Book Talk: In Japan, the aftermath of a baby's kidnapping

Wed Feb 9, 2011 6:16am EST
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By Elaine Lies

TOKYO (Reuters Life!) - When Mitsuyo Kakuta decided to write about motherhood, she chose an unusual angle: a distraught woman who impulsively kidnaps her married lover's baby girl, then raises her for years until apprehended.

Adding a further twist, the second half of "The Eighth Day" -- due to be released as a Japanese movie in April -- centers on the abducted child, who was returned to her family and is now a grown woman, as her life takes on parallels to that of her kidnapper and she goes in search of her past.

It was, Kakuta says, a way to look at the issue from all possible aspects, including the ways that Japanese thinking about motherhood puts modern women under pressure.

The prize-winning Kakuta, who was born in 1967 and has written more than 30 novels, spoke with Reuters about her book and being a writer in Japan.

Q: How did you get the idea for this?

A: "In Japan, there was a real incident where a secretary sneaked into the house of her married lover and set fire to the room where his two children lay sleeping. Both of them died in the fire. I asked myself why she killed the children when it was her lover who'd wronged her, the children were innocent. Wasn't there a way that she could have avoided killing them? That was the start of the story.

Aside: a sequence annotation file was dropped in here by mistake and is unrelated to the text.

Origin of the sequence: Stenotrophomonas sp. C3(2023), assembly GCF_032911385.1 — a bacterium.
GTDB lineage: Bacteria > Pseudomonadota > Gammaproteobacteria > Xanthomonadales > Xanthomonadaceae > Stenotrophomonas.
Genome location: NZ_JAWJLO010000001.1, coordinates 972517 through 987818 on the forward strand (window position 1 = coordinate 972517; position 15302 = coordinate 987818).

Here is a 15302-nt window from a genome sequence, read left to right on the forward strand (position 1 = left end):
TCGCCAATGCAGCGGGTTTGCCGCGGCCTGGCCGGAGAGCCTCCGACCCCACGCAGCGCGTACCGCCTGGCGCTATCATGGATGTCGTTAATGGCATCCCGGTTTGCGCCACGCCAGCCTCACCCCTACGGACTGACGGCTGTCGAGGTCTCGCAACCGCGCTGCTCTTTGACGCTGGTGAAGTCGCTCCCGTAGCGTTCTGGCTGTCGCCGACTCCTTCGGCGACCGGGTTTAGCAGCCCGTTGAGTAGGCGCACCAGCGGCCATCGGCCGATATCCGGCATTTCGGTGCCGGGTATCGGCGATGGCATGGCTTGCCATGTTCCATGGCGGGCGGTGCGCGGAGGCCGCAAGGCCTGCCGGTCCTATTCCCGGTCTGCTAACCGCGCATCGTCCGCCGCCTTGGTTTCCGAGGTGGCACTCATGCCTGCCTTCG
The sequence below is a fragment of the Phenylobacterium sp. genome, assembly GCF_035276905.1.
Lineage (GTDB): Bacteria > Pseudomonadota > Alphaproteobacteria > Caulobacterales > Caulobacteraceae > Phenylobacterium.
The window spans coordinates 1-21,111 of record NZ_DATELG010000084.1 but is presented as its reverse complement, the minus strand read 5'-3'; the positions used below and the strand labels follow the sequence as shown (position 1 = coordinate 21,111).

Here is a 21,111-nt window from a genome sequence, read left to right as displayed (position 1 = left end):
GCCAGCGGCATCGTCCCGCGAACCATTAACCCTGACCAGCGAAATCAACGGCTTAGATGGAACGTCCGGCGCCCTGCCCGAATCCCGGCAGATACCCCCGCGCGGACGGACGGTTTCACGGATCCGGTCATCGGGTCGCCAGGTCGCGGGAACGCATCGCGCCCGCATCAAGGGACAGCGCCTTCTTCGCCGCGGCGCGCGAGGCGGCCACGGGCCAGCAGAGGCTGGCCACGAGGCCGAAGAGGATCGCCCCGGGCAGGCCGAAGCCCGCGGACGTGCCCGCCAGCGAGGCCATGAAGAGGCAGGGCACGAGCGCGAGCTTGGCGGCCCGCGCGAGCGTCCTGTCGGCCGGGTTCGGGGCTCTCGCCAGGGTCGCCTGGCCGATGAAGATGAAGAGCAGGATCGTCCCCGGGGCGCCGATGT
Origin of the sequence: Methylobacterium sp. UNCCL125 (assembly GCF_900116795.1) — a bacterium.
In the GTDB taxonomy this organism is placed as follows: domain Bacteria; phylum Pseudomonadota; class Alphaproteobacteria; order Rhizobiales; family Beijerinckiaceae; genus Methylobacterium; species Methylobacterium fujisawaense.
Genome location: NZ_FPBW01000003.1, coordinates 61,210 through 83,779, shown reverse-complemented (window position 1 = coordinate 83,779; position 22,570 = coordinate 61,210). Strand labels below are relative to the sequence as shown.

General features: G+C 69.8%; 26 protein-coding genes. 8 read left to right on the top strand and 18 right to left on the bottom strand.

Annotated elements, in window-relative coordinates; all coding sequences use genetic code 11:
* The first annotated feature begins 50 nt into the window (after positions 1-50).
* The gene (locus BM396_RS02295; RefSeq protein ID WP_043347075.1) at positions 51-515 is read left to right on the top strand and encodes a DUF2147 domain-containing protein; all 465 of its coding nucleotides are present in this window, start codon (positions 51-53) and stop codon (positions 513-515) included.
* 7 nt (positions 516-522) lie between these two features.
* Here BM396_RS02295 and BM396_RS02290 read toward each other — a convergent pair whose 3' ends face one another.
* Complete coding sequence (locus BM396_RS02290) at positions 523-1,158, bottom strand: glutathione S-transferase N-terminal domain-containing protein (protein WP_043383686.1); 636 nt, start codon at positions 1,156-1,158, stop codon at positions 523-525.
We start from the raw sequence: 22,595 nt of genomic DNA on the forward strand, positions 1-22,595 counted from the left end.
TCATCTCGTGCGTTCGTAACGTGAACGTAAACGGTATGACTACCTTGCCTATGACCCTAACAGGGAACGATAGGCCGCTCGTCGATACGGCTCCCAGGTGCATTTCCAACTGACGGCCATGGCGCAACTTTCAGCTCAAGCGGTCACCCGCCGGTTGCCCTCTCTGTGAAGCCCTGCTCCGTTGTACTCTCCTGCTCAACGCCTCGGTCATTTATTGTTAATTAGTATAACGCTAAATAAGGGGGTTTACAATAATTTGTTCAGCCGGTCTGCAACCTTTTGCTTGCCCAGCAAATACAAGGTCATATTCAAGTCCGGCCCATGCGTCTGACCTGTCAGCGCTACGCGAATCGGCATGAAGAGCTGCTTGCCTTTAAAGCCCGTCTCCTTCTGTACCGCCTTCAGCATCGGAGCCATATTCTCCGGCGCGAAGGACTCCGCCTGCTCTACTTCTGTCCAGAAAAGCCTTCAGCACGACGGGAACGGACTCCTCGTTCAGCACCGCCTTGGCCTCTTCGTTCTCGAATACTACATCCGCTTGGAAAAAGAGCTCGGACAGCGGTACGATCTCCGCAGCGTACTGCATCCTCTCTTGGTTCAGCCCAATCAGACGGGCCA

Q: You said you emphasize themes when you write. What was the theme for this book?

A: "I wanted to consider what motherhood is. Now in Japan there are many incidents of child abuse, especially where the mother abuses the child. Whenever these are taken up in the newspaper, without fail they start questioning the idea of motherhood. There's a lot of articles asking why the woman is able to abuse the child even though she is its real mother. Motherhood is being seen as something that just comes naturally. This idea is being forced on women, and I thought, was putting women under a lot of pressure. That was the start of the book.   Continued...

<p>Author Mitsuyo Kakuta speaks during an interview with Reuters in Tokyo January 24, 2011. REUTERS/Kim Kyung-Hoon</p>